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Multitasking: Intel does, iPad doesn't

1 February 2010 02:13 am - 0     - {{hitsCtrl.values.hits}}


This Aava Mobile design uses the upcoming Intel Moorestown chip. Devices using the chip can multitask.

How important is the ability to multitask on tablet-class devices like Apple's iPad? Important enough that the feature will likely be touted as a trump card for Intel-based smartphones such as a tablet-size phone from LG due later this year.

How do we know this? Watch the embedded CNET video below, which I took at the Consumer Electronics Show earlier this month, and find out. Toward the end of the video (the 2:55 mark), Pankaj Kedia, director of Intel's Global Ecosystems Program for Mobile Internet Devices and Smart Phones, makes it clear that multitasking--in this case using Intel's Moblin operating system--is a marquee feature for devices running on Intel's Moorestown chip technology, due sometime in the next few months.

Kedia shows three applications running but is quick to add that "you can have more apps running."

Of course, on an Apple laptop, where a user can easily have a dozen or more apps active, multitasking is taken for granted. For example, users can watch a video feed while writing an e-mail. For the iPad, however, Apple is betting that the snappy interface, as demonstrated in this CNET video, will more than compensate for the lack of multitasking.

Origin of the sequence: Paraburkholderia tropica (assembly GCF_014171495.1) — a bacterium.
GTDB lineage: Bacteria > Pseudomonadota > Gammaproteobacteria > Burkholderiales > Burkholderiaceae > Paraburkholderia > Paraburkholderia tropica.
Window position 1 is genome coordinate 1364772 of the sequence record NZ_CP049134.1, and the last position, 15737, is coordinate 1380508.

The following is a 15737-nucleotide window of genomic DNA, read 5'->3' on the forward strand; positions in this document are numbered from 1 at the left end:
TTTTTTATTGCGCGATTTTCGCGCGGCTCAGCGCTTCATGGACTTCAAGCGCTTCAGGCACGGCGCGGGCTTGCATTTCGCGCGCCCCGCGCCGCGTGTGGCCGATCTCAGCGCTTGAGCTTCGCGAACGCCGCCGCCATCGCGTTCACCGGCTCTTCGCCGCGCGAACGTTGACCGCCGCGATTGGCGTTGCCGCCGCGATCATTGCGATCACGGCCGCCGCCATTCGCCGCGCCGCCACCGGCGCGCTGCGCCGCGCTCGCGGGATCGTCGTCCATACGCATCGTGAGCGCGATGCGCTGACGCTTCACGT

On Friday, I asked Keida about the importance of multitasking on Intel-based smartphones and tablets.

"Consumers want to do multiple things at the same time: listen to music while browsing the Web, look for directions while looking at your calendar and talking with your friends, and so on," he said in response to an e-mail query. "Multitasking is one of the key differentiators for the LG GW990 smartphone, based on the Intel Moorestown platform," he said.

To date, Intel has gone public on three Moorestown-based designs. The LG GW990 smartphone, the Aava Mobile smartphone, and the OpenPeak tablet. "The LG GW990 is a product, while the Aava and OpenPeak are two of our leading reference designs, which will generate multiple end-user products," he said. "As we launch Moorestown in [the first half of this year] and products begin to ship in (the second half of the year), you will hear about additional customers."

Source: CNET News

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